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we are currently running at the edge of resources with our mssql server based solution.

We have now many traditional options regarding the next move to tackle the load:

  • buy faster CPUs and IO
  • split some customers to seperate server
  • move db to cluster

All are either expensive in terms of licensing and hardware or time. So, I want to add another option by moving the whole system to a scalable solution that nosql engine cassandra promises.

Yet, I am not sure and not experienced with noSQL databases, so I need to understand the structure of "unstructured" data.

In our application, we basically store data entered by users in various ways as "key-value" lists. There is a parent table, that contains the head element (like an Order) and there is a child table with the key-value pairs comprising the contents of the order (like Order_Lines).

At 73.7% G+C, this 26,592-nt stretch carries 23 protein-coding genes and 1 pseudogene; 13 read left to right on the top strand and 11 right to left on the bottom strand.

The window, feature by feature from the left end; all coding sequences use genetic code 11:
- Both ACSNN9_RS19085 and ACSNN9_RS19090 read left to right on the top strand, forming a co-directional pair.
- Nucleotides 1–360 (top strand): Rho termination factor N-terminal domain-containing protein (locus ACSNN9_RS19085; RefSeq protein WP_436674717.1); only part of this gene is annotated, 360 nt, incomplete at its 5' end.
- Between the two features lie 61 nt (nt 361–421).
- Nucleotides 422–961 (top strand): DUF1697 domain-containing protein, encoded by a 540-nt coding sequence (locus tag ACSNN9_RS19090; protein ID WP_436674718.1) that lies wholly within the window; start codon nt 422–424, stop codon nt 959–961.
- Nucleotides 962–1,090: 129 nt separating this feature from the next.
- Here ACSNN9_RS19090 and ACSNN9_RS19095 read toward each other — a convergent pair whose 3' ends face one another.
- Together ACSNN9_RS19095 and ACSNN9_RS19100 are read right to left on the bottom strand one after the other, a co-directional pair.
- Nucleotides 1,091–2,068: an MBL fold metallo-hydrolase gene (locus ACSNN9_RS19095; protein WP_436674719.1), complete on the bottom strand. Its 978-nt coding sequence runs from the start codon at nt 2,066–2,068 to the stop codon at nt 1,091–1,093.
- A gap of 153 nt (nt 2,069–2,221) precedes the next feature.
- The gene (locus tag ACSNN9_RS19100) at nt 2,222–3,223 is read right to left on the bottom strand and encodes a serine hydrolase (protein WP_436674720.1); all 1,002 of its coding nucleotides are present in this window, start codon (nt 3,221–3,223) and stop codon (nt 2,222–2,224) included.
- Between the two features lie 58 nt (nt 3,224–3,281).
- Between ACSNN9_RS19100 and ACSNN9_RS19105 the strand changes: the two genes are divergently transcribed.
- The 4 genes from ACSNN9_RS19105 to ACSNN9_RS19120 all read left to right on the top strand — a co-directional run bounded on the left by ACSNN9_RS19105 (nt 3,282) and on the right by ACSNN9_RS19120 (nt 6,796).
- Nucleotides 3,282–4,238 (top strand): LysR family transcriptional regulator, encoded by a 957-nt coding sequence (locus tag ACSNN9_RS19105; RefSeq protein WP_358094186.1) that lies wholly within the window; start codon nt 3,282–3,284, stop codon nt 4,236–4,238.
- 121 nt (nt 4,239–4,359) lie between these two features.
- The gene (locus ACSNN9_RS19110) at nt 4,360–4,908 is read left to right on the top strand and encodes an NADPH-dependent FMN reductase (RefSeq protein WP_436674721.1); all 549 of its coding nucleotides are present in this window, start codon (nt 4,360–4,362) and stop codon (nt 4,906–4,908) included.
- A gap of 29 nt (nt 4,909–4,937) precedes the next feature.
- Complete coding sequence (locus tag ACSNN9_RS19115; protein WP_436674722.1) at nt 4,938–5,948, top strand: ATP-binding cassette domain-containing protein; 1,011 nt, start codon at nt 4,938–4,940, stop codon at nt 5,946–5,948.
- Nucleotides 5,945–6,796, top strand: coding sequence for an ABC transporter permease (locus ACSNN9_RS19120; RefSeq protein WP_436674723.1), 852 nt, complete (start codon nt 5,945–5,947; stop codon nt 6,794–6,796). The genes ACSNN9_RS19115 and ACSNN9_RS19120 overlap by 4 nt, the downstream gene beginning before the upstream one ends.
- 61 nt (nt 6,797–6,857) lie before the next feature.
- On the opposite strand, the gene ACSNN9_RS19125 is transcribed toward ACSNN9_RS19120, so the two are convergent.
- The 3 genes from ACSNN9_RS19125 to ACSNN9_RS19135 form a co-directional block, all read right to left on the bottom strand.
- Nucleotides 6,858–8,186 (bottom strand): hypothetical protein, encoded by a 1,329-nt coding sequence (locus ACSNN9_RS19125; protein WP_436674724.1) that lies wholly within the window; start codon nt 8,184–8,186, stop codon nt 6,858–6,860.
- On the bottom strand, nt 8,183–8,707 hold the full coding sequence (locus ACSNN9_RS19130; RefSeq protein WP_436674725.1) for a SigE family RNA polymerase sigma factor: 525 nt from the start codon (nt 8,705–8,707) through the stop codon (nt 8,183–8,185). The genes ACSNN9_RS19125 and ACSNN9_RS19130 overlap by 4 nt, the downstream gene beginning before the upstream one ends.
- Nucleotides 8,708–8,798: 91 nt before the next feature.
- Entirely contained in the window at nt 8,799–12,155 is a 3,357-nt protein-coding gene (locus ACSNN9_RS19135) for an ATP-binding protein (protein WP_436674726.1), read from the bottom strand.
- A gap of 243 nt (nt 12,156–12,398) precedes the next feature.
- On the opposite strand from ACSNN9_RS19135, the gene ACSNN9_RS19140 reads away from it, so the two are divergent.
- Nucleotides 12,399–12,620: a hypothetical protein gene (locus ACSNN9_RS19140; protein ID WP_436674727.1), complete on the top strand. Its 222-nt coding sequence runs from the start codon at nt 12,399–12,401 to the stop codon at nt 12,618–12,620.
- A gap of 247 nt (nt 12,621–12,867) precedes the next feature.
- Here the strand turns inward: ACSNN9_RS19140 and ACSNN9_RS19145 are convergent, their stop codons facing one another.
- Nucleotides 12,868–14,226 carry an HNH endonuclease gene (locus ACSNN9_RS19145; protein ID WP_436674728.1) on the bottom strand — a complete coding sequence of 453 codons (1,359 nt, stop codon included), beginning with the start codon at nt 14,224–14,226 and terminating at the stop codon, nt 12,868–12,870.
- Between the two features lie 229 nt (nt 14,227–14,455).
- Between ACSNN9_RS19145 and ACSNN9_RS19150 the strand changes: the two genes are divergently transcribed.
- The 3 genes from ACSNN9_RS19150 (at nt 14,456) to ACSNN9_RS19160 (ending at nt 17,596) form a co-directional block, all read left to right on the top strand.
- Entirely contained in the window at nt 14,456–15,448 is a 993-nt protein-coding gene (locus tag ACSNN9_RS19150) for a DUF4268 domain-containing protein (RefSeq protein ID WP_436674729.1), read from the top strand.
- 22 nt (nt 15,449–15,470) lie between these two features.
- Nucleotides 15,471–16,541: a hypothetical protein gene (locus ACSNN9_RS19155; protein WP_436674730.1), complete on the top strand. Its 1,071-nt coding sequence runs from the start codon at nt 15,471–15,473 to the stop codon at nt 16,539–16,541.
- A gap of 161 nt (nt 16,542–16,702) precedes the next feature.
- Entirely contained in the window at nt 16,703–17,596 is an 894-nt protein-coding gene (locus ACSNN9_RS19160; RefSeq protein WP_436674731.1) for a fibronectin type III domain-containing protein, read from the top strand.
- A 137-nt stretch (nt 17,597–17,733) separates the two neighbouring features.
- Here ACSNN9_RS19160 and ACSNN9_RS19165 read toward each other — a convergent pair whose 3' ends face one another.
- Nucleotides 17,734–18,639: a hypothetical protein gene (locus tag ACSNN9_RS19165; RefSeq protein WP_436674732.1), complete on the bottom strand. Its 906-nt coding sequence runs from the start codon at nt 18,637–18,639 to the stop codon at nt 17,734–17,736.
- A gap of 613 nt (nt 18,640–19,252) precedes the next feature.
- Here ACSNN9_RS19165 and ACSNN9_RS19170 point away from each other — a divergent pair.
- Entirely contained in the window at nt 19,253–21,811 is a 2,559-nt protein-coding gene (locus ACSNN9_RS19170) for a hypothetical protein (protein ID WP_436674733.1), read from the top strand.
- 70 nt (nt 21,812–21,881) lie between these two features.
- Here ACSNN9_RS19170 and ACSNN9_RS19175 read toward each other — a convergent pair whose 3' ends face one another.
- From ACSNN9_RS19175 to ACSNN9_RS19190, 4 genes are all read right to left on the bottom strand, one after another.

Business-wise, Order and OrderLines are a unit. But due to the RDBMS, they are stored in tables and must be joined all the time.

During operations, we sometimes choose to load only the top part, but most of the time, we load the head row + some KVPs to display some useful information.

For example, in an overview list, we show the head identifier + some values to in columns for each row.

UPDATE: We store forms of any kind. So, basically we store "documents". Nevertheless, we have to prepare and search through these forms by any value, sort etc. Data access control adds another layer of compexity on the database.

As you may guess, the amount and availability of certain KVPs varies from object to object. There is no valid possibility to create single tables for each kind of object as we would have to create thousands of tables for the different data combinations.

Would this kind of "Dictionary" like datasets be better stored in a noSQL database? And will we have performance benefits from this? Would cassandra model these head+KVPs as one dataset? Looking at the cassandra webpage and some tutorials, I have the impression, that there is not so much of a difference between our RDBMS and cassandra in terms of data organisation - leaving us with the same huge amount of joins if you wanted to select 5 KVPs for a list for each row.

Enlightenment is welcome, also pointers to papers explaining the issues are ok.